Dear Mary

Dear Mary: Should I pay to charge my electric car at a friend’s house?

9 October 2021

9:00 AM

9 October 2021

9:00 AM

Q. An acquaintance suggested organising a celebratory dinner in honour of some mutual friends. He asked my husband and me, along with the other proposed guests, if we would all contribute towards the cost. The evening, in the private room of a top London restaurant, was a huge success and, as agreed, the organiser paid the bill and later sent us all emails with his bank account details to reimburse him. We have now heard that the friends in whose honour the dinner was held are under the impression that the party was paid for solely by the organiser and have been singing his praises ever since. I am not suggesting he misled them, but they may not have been concentrating if or when he explained it was — financially at least — a group effort. Mary, how can we tactfully let our friends know that we all chipped in on this enjoyable evening?

— R.T.S, London SW18

A. Next time you see them, the topic of the successful dinner is bound to come up. Give due and gushing praise to the organiser, particularly for his having negotiated such a good deal with the restaurant. Say: ‘Quite frankly, considering how exquisite the food was, we all expected our individual contributions would be far higher than what we ending up being billed for.’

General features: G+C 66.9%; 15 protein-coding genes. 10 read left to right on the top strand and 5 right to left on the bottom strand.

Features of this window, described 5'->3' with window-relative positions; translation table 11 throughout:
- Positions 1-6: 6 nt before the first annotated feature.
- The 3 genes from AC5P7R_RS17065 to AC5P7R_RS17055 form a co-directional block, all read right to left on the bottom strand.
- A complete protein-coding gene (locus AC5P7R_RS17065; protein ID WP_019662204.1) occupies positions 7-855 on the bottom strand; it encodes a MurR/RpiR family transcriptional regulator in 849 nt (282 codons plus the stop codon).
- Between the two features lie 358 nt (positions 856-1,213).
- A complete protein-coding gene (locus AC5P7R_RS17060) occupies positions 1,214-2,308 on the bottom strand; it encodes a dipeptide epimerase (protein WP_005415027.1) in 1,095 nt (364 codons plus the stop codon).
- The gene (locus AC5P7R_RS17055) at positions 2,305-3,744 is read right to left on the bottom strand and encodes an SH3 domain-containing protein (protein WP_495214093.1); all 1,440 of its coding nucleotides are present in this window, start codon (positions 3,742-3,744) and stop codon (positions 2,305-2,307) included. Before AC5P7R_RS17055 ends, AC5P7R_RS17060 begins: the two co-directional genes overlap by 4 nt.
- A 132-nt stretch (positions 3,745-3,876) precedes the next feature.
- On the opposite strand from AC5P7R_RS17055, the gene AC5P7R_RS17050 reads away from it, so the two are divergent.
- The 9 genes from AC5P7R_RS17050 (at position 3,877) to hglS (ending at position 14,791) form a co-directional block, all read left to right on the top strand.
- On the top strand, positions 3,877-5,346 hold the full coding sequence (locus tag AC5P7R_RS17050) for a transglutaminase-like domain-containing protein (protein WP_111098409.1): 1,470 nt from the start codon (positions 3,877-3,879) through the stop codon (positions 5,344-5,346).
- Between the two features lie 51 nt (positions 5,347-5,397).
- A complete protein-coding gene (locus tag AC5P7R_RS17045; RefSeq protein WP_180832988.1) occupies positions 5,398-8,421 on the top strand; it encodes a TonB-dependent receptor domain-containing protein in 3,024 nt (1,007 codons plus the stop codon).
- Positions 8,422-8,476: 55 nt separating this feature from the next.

Q. I was taught to sit up straight and turn only my head when talking to the people on either side of me at a table. At a recent wedding the proceedings went on for longer than anticipated and my neck became painful. Had I been able to swivel my whole body around there would have been no discomfort, but this would have involved turning my back on the person on my other side. Mary, what do you suggest?

— H.S., Richmond, Yorkshire

A. When this occurs, discreetly push your chair a few inches further back from the table. This will enable you to vary the trajectory of your neck by a minimal degree but a degree which will make all the difference.

Q. I have just driven my new all-electric car to Scotland and back. I stayed with a number of kind friends and relatives. Each time I plugged my new car into their electricity overnight. I now realise I should have offered to pay for this privilege. Mary, in this bright new dawn is it permissible for hosts to ask for payment if it is not offered?

— J.C., Fyfield, Wiltshire

A. The cost is nugatory but, to avoid being thought presumptuous, a driver should enquire: ‘Do you mind if I charge my car overnight? I insist on paying. It could be as much as £7.82.’ Then your host can get a feel-good factor by replying: ‘Don’t be silly. I insist that you don’t pay.’ Meanwhile miserly hosts can install an honesty box underneath the relevant plug socket — and probably make a profit.

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